DEAR AMY: My brother and his wife are expecting a third child. My sister-in-law is pushing to have the baby use her last name because her side of the family doesn’t have any males to carry on the name. This has caused a huge rift in our family. My older parents are heartbroken. I would like to know, is it an accepted social practice to have different last names within the same family? Would not having the same last name as siblings cause any negative emotional impact to this third child? What would be a compromise in this situation? I am thinking of suggesting a hyphenated name (her last name, his last name). What do you think? Thank you for your wise advice.
DEAR SISTER: My first piece of advice is for all of you to remember that this baby has two parents who are making decisions regarding their children. This is their issue (not yours), and the best thing you could do is to urge your brother and his wife to deal with your parents.
You could influence your parents by encouraging them to accept this family’s choice with equanimity.
Many families sport various last names within the family unit. (In my family of five daughters, there are four different surnames.) Rarely, families choose to divide the spouses’ surnames between children; and this can cause paperwork hassles and some issues when traveling as a family, but you should assume that your brother and his wife are anticipating this.
Hyphenating one child’s name when the other children don’t have a hyphenated last name seems more cumbersome than giving the child the mother’s surname — nor would it cut down on the questions or explanations as the child moves through life.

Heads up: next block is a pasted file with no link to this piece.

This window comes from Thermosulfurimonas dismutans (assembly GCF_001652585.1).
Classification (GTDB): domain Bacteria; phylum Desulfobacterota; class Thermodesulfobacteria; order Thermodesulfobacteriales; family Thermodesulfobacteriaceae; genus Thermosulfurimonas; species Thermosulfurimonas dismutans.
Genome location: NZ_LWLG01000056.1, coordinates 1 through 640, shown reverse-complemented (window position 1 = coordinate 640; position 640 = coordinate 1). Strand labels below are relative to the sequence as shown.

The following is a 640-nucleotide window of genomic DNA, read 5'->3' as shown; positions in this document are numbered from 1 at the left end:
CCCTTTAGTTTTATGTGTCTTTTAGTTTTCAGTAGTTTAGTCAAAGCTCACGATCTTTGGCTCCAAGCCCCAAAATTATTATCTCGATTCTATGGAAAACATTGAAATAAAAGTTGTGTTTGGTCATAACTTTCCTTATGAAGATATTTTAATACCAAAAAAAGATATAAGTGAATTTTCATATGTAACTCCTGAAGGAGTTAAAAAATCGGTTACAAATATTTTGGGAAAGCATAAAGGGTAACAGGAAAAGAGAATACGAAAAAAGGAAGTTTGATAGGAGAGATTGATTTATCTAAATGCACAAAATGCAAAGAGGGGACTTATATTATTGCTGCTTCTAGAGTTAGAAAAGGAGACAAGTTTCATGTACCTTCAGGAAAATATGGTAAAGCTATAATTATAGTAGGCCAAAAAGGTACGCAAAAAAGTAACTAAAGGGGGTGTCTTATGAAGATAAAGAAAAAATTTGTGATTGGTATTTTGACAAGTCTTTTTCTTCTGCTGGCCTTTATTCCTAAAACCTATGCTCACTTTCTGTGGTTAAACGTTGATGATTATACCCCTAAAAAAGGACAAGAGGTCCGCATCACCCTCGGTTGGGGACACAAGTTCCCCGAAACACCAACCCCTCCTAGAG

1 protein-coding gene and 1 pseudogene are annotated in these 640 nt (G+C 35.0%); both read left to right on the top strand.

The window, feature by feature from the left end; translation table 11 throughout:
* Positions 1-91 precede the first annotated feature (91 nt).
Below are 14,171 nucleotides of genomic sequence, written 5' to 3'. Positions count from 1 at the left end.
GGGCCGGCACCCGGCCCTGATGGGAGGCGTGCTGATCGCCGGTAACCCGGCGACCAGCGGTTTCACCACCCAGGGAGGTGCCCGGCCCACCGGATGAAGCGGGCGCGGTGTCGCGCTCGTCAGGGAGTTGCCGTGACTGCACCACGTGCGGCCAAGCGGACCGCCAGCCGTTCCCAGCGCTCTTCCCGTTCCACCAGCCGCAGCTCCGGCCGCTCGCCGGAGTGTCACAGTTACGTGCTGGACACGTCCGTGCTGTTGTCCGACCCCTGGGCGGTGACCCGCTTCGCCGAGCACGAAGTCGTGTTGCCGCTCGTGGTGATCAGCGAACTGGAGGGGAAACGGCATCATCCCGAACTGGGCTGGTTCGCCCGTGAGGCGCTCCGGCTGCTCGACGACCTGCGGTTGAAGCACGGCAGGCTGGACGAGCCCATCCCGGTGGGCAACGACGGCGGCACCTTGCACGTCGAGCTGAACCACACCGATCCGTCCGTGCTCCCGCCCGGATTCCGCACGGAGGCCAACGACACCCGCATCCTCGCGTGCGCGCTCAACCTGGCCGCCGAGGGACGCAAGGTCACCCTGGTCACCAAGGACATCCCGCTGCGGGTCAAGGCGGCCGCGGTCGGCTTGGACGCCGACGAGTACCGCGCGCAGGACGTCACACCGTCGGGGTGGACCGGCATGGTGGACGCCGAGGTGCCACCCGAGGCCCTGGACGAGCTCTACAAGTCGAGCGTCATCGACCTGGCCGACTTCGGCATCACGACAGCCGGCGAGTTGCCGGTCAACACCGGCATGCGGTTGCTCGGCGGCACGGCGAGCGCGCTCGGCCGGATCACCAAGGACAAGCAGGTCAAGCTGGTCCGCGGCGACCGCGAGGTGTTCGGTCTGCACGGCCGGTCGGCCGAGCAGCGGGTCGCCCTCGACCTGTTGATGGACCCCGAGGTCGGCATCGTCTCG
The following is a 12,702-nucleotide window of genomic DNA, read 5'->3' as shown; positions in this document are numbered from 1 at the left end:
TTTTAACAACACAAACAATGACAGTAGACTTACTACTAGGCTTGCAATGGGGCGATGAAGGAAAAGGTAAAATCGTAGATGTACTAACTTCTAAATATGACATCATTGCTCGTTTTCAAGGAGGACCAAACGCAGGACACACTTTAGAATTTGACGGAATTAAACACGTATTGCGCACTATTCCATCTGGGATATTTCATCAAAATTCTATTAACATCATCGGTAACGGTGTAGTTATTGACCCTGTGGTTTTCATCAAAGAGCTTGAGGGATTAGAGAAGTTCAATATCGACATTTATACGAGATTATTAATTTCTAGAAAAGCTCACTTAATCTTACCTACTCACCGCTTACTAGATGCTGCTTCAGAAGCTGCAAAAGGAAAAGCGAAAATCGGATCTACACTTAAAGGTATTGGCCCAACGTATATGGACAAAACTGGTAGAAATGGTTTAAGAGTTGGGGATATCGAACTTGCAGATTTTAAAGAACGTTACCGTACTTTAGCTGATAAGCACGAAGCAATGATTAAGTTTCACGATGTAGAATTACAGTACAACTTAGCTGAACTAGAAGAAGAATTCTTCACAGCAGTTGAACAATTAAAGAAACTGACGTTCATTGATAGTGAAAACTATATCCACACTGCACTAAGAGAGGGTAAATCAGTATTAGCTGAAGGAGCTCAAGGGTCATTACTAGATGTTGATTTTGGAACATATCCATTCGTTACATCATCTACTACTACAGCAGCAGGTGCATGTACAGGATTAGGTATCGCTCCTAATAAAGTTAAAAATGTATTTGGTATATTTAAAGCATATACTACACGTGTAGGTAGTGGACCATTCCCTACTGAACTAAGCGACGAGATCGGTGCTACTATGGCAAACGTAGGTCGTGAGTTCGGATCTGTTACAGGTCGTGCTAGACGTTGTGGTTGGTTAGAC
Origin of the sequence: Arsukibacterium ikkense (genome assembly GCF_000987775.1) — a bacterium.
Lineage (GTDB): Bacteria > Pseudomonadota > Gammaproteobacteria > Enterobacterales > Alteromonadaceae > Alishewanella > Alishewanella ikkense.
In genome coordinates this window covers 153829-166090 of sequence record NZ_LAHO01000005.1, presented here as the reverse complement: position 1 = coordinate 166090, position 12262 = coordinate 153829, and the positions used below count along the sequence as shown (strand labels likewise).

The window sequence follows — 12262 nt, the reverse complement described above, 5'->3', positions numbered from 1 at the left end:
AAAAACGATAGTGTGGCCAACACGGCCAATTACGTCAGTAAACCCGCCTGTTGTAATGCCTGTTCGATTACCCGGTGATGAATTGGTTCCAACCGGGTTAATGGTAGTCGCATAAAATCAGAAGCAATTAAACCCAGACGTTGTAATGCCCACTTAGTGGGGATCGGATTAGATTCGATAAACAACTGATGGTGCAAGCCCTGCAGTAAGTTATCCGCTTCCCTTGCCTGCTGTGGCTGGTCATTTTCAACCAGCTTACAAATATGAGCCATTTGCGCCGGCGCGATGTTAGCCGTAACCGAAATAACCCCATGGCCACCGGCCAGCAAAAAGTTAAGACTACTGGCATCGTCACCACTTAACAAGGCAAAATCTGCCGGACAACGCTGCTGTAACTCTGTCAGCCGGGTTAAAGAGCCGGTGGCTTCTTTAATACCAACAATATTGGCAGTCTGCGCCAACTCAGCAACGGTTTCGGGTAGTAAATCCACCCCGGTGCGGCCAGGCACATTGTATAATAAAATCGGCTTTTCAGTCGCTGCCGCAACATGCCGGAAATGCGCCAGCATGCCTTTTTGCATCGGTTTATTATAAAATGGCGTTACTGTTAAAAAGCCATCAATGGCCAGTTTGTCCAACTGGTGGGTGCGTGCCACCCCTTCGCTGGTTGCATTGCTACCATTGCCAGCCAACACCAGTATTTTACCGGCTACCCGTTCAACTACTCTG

Children can adjust to this quite easily: “Two of us have our dad’s last name and our baby sister has mom’s last name,” is all the explanation they need to give.
DEAR AMY: My husband and I are having marital problems. He’s abusive, controlling and has cheated on me at least five times. He takes any money I get, and doesn’t cook or help with our daughter. He is an alcoholic. I want things to work out, but he doesn’t make any effort. I love him so much. I don’t want to lose him. He is the love of my life. I’ve been with him since I was 17 and I’m going to be 21 at the end of the month. I don’t know whether to try and save my marriage, because he hasn’t changed. He keeps saying he will, but doesn’t. I’m a stay-at-home mom. I don’t know what I’d do without him. He doesn’t want to go to marriage counseling because he says it doesn’t work. I’d be devastated if we fell apart. He isn’t only my husband but my best friend and my other half, all wrapped up in one. I don’t think he understands that. What do I do?
DEAR SAD: It is a shame that you love your husband more than you seem to love yourself, or value your daughter’s future. Because raising a child in a household with abuse, drinking and cheating will teach her that this is OK. If she thinks that this is OK, then she might choose this for herself, some day. I hope you want a better life for her.
You describe your husband as your best friend. But is this how friends treat one another? No.
You are young. You are still maturing into your own adulthood. The journey toward your own healthier future will start with you learning how to love and value your own life. I hope you have people in your corner who will help you to see your strengths.
You should assume that your husband will not change. You are capable of change, however, and you need to. Change starts with one step, and counseling (for yourself) could help you to take that first step.
DEAR AMY: “Waiting” described her relationship of 10 years. She said she was 28 and her boyfriend, 26. You said, “You have been in this relationship for almost half your life.” Why didn’t you point out that this duration was almost half of HIS life? Do the math, lady.
DEAR UNINSPIRED: He didn’t write to me. She did. But I also realize that I didn’t describe the math correctly (nor did you). I should have referred to this as “more than a third” of her life.